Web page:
Intro to Docker

The contents of the the slides have been stol..., umm,
liberally borrowed from Docker Slideshare materials.
Thanks to everyone at Docker, Inc!

Since it started in March 2013...

  • >200,000 pulls
  • >7,500 github stars
  • >200 significant contributors
  • >200 projects built on top of docker
    • UIs, mini-PaaS, Remote Desktop...
  • 1000’s of Dockerized applications
    • Memcached, Redis, Node.js, Hadoop...
  • Integration in Jenkins, Travis, Chef, Puppet, Vagrant and OpenStack
  • Meetups arranged around the world…
    • with organizations like Ebay, Cloudflare, Yandex, and Rackspace presenting on their use of Docker

The Challenge

The Matrix from Hell

Cargo Transport Pre-1960

Also a Matrix from Hell

Solution: Intermodal Shipping Container

Docker is a Container System for Code

Docker Eliminates the Matrix from Hell

Why Developers Care

Build once... (finally) run anywhere*
  • A clean, safe, hygienic, portable runtime environment for your app.
  • No worries about missing dependencies, packages and other pain points during subsequent deployments.
  • Run each app in its own isolated container, so you can run various versions of libraries and other dependencies for each app without worrying.
  • Automate testing, integration, packaging...anything you can script.
  • Reduce/eliminate concerns about compatibility on different platforms, either your own or your customers.
  • Cheap, zero-penalty containers to deploy services. A VM without the overhead of a VM. Instant replay and reset of image snapshots.
* Where "anywhere" means an x86 server running a modern Linux kernel
(3.2+ generally or 2.6.32+ for RHEL 6.5+, Fedora, & related)

Why Administrators Care

Configure once... run anything
  • Make the entire lifecycle more efficient, consistent, and repeatable
  • Increase the quality of code produced by developers.
  • Eliminate inconsistencies between development, test, production, and customer environments.
  • Support segregation of duties.
  • Significantly improves the speed and reliability of continuous deployment and continuous integration systems.
  • Because the containers are so lightweight, address significant performance, costs, deployment, and portability issues normally associated with VMs.

Why it Works: Separation of Concerns

More Technical Details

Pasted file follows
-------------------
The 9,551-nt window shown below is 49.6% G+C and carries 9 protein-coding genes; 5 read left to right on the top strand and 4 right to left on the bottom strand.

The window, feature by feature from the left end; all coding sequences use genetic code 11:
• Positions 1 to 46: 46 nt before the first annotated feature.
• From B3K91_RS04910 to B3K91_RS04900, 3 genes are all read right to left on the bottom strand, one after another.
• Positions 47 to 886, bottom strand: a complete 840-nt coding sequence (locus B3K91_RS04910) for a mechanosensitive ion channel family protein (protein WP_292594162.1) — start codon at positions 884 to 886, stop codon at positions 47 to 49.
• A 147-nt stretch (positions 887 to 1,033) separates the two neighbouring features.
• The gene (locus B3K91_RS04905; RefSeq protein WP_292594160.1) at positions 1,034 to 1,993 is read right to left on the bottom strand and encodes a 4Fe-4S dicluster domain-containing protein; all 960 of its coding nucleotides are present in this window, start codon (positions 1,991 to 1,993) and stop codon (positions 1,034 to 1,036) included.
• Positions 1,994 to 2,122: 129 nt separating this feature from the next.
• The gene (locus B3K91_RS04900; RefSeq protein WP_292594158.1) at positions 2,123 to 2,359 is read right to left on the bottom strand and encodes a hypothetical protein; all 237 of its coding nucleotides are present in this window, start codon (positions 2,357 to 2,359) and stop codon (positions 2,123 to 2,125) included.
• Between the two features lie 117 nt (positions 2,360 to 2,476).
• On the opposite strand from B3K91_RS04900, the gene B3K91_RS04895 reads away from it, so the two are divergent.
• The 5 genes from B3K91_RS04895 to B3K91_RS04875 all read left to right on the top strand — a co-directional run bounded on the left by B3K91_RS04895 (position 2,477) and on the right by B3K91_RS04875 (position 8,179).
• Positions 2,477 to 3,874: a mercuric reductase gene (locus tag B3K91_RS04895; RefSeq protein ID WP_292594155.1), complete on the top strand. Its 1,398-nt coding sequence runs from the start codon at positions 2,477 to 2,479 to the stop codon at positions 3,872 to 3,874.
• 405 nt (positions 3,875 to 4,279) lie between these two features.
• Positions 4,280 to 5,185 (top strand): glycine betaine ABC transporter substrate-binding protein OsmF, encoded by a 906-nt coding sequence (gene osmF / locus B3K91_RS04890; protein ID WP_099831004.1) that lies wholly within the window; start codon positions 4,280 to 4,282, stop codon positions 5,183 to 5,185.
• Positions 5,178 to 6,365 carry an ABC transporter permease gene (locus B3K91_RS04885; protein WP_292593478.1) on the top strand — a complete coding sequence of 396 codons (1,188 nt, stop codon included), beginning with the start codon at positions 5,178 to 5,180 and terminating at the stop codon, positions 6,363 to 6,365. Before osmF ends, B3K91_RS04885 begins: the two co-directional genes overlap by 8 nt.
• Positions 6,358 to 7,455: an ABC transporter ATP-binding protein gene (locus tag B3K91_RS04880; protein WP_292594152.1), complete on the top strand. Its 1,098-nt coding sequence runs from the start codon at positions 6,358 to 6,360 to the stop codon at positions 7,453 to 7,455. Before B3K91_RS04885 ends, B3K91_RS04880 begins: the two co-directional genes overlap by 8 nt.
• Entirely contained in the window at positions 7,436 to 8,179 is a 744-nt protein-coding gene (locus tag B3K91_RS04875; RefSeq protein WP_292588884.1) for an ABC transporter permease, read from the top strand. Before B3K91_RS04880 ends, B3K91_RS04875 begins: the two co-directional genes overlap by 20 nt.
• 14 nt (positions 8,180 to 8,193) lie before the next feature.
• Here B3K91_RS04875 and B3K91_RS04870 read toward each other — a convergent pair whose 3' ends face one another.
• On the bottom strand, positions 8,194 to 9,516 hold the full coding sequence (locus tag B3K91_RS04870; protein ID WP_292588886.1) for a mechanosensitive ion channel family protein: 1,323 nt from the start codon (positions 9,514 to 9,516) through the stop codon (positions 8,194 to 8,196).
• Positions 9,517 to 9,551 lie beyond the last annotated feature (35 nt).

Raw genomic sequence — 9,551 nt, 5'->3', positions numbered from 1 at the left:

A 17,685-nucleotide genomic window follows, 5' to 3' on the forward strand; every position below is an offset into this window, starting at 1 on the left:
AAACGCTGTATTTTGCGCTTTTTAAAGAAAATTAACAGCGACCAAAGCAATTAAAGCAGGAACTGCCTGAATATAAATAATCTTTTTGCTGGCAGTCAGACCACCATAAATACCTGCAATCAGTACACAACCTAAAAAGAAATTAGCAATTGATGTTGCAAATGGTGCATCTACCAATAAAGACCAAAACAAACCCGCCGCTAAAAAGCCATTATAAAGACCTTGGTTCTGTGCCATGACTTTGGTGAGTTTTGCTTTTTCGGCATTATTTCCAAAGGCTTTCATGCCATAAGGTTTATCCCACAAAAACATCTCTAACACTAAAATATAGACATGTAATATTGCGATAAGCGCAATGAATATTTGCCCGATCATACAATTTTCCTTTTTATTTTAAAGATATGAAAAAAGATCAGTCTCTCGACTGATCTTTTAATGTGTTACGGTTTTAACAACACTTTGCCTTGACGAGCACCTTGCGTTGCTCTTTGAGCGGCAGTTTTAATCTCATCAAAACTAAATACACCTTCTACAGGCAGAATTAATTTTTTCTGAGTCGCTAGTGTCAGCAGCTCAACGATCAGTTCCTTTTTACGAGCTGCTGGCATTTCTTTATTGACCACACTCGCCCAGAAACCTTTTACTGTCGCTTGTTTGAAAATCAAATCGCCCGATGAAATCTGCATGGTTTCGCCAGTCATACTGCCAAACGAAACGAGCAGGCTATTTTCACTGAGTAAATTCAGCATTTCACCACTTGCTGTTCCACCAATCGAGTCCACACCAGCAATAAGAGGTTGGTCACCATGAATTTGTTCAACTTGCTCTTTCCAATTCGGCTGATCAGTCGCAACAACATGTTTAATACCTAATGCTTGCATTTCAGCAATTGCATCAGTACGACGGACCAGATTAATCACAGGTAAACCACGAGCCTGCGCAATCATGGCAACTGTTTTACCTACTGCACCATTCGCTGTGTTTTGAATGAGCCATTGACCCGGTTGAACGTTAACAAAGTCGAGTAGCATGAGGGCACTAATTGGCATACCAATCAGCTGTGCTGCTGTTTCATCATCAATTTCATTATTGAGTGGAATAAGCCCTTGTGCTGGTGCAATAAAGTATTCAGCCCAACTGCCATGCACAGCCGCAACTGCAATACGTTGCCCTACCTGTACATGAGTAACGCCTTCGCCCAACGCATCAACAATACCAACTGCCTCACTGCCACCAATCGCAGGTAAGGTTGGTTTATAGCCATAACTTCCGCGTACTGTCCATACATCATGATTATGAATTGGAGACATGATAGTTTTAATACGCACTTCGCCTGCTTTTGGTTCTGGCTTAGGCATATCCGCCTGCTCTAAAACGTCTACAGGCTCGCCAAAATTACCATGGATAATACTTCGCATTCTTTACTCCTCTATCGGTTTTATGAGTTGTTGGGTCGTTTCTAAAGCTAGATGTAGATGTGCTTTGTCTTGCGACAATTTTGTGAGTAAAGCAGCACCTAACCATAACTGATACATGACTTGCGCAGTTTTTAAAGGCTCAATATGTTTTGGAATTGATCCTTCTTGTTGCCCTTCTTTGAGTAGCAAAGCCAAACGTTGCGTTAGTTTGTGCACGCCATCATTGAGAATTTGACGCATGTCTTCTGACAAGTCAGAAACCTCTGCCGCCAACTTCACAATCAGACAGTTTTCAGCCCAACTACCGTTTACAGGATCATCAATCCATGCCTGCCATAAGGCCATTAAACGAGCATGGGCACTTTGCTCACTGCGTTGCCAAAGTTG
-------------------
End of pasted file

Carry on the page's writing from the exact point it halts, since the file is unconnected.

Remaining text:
• Run everywhere
    • Regardless of kernel version
    • Regardless of host distro
    • Physical or virtual, cloud or not
    • Container and host architecture must match...
  • Run anything
    • If it can run on the host, it can run in the container
    • If it can on a Linux kernel, it can run


  • High level: a lightweight VM
    • Own process space
    • Own network interface
    • Can run stuff as root
    • Can have its own /sbin/init (different from host)
    • <<machine container>>
  • Low level: chroot on steroids
    • Can also not have its own /sbin/init
    • Container = isolated processes
    • Share kernel with host
    • <<application container>>

VMs vs Containers

Why are Docker Containers Lightweight?

What are the Basics of a Docker System?

Changes and Updates

Demo Time

Ecosystem Support

  • Operating systems
    • Virtually any distribution with a 2.6.32+ kernel
    • Red Hat/Docker collaboration to make work across RHEL 6.4+, Fedora, and other members of the family (2.6.32 +)
    • CoreOS—Small core OS purpose built with Docker
  • OpenStack
    • Docker integration into NOVA (& compatibility with Glance, Horizon, etc.) accepted for Havana release
  • Private PaaS
    • OpenShift, Solum (Rackspace, OpenStack), Other TBA
  • Public PaaS
    • Deis, Voxoz, Cocaine (Yandex), Baidu PaaS
  • Public IaaS
    • Native support in Rackspace, Digital Ocean,+++
    • AMI (or equivalent) available for AWS & other
  • DevOps Tools
    • Integrations with Chef, Puppet, Jenkins, Travis, Salt, Ansible +++
  • Orchestration tools
    • Mesos, Heat, ++
    • Shipyard & others purpose built for Docker
  • Applications
    • 1000’s of Dockerized applications available at

Docker Futures

  • Docker 0.7 (current release)
    • Fedora compatibility
    • Reduce kernel dependencies
    • Device mapper
    • Container linking
  • Docker 0.8 (Dec)
    • Shrink  and stabilize Core
    • Provide stable, pluggable API
    • RHEL compatibility
    • Nested containers
    • Beam: Introspection API based on Redis
    • Expand snapshot management features for data volumes
    • Will consider this “production ready”
  • Docker 0.9 (Jan)
  • Docker 1.0 (Feb)
    • Will offer support for this product

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